Newtown Barge Playground
Newtown Barge Terminal Playground
Newtown Barge Terminal Playground was named for the barge canal terminal that once occupied the site. The Keskachauge Indians inhabited the surrounding region for centuries, before this property became a park or a barge terminal. When European mariners arrived, they called the entire peninsula “Greenpoint” because of a grassy bluff on the bank of the East River. The Dutch bought Greenpoint, including what would become Williamsburg and Bushwick-Ridgewood, from the Keskachauge in 1638 and named it Boswijck Township. A Scandinavian ship’s carpenter, Dirck Volckertsen, acquired Greenpoint from the Dutch in 1645. The land then passed to a Dutch military captain, Pieter Praa, and then to an inventor and industrialist, Neziah Bliss. For almost two centuries, the area was used primarily for farming and remained isolated from the rest of the region. At the time of the Revolutionary War, only five families lived in the Greenpoint area. Annetti Bennett, Pieter Praa’s daughter, and her husband Jacob, built the first house near the playground site, close to present-day Clay Street, between Manhattan Avenue and Franklin Street.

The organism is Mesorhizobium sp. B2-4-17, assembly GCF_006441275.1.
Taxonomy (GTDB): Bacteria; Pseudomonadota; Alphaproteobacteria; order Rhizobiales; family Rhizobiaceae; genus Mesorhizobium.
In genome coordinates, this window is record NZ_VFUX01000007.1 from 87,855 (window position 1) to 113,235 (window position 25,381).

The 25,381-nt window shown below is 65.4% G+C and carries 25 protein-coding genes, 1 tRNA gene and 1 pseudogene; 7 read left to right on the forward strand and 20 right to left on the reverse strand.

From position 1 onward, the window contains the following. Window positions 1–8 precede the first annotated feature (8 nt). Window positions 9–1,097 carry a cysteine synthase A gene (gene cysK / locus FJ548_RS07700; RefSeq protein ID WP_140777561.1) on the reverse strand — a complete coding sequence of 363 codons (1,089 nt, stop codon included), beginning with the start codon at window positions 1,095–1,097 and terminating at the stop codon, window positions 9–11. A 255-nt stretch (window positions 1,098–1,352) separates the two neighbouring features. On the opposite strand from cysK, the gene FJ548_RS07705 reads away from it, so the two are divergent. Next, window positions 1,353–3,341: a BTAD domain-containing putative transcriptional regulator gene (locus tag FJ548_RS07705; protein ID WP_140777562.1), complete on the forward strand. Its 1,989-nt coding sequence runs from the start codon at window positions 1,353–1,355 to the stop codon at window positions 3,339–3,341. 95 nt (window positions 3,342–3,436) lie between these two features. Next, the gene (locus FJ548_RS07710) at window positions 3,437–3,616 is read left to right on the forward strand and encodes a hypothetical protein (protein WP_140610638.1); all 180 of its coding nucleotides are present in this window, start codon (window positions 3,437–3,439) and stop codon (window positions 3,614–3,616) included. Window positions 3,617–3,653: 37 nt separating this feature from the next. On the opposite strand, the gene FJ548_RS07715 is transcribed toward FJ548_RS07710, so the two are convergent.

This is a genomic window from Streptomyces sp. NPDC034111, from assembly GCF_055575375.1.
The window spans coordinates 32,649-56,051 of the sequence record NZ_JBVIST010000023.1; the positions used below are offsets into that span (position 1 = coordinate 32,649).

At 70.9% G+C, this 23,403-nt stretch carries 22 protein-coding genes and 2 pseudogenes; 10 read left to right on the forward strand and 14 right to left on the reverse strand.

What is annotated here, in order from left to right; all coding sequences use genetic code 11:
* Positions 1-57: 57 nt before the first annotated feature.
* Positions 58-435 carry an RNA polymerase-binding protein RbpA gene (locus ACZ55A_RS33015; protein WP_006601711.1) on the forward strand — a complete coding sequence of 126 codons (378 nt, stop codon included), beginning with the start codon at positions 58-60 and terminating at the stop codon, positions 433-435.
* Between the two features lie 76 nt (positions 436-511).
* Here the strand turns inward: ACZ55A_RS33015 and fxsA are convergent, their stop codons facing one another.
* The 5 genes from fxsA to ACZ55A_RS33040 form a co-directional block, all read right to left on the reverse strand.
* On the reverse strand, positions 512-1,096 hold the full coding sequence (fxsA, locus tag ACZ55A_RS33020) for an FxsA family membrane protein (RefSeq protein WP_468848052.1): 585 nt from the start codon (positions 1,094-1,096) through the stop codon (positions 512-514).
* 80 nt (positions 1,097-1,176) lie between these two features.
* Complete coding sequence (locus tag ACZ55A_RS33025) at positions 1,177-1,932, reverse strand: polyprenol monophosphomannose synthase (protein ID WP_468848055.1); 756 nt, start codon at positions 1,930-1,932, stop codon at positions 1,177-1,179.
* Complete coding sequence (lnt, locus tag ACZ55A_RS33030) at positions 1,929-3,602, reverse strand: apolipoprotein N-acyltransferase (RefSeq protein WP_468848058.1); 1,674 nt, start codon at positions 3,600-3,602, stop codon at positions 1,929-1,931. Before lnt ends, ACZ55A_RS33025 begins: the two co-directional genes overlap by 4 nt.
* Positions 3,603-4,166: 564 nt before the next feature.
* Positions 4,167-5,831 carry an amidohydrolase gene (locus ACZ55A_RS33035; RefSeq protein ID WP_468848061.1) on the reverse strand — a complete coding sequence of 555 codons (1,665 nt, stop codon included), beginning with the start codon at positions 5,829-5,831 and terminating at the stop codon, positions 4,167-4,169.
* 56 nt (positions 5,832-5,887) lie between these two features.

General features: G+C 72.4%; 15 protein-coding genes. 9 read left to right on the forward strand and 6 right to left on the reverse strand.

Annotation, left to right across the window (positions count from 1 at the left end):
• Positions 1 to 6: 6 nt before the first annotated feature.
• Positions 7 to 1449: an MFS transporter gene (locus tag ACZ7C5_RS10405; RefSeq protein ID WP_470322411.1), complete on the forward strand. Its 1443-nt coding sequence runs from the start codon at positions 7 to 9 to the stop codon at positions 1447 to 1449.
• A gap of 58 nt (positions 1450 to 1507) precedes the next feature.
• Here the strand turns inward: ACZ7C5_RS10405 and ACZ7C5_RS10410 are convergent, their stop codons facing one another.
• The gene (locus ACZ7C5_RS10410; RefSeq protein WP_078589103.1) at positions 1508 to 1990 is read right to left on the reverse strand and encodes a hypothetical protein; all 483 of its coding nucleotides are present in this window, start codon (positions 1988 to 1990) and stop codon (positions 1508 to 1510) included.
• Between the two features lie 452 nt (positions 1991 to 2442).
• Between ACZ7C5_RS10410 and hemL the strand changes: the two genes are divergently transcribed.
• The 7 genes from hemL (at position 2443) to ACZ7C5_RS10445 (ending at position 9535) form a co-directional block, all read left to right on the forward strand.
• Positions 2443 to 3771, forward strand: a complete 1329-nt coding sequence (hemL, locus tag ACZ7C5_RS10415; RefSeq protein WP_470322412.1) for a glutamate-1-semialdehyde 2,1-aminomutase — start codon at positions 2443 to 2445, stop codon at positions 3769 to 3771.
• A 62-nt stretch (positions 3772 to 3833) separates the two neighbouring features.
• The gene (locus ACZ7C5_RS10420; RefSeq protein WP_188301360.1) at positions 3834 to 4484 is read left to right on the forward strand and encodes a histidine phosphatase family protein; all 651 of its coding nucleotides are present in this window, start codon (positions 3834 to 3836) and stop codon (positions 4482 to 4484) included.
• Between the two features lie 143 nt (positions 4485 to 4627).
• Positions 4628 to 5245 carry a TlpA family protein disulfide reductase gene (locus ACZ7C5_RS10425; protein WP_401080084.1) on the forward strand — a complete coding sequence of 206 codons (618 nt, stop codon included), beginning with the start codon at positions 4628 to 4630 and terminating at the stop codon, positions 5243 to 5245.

The first road was built in Greenpoint in 1838. Industrialization and an influx of residents soon followed. The area became known for shipbuilding, as well as for what were known as the five “black” arts: printing, glass and pottery making, oil refining, and cast iron manufacturing. By 1875, more than 50 oil refineries covered Greenpoint, Williamsburg, and Bushwick. Notable products from Greenpoint include the first ironclad warship, The Monitor, and much of the wrought ironwork still seen in front of Greenpoint houses today. Immigrants from Ireland, England, Russia, Italy, and particularly Poland flooded into Greenpoint during the late 1800s to work in the factories. As industry grew, so too did traffic along nearby Newtown Creek. By 1915, it became one of the busiest waterways in the country. More than 100,000 ships passed through the creek carrying more than 5 billion tons of cargo during that year alone. In response, the state of New York bought the land the playground now occupies in for the construction of a warehouse. Throughout the early 1900s, manufacturing and shipbuilding declined and by the end of World War II trucks and planes largely replaced waterborne transport.
The cities of Brooklyn, Williamsburg and Bushwick (which included Greenpoint) merged in 1854. All three became part of New York City when Brooklyn became a borough of the newly unified city in 1898.
Parks acquired this site in 1942. At its opening that same year, the park contained a wading pool, horseshoe pitches, and shuffle board courts. In 1972, about 4,100 square yards of surfacing was restored. More than 160 feet of chain-link fencing was replaced in the park the following year. Recently, the park has been the site of the Hispanos Unidos Water Festival and Hispanos Unidos of Greenpoint softball tournaments. The Greenpoint YMCA currently runs recreation programs in the park each summer.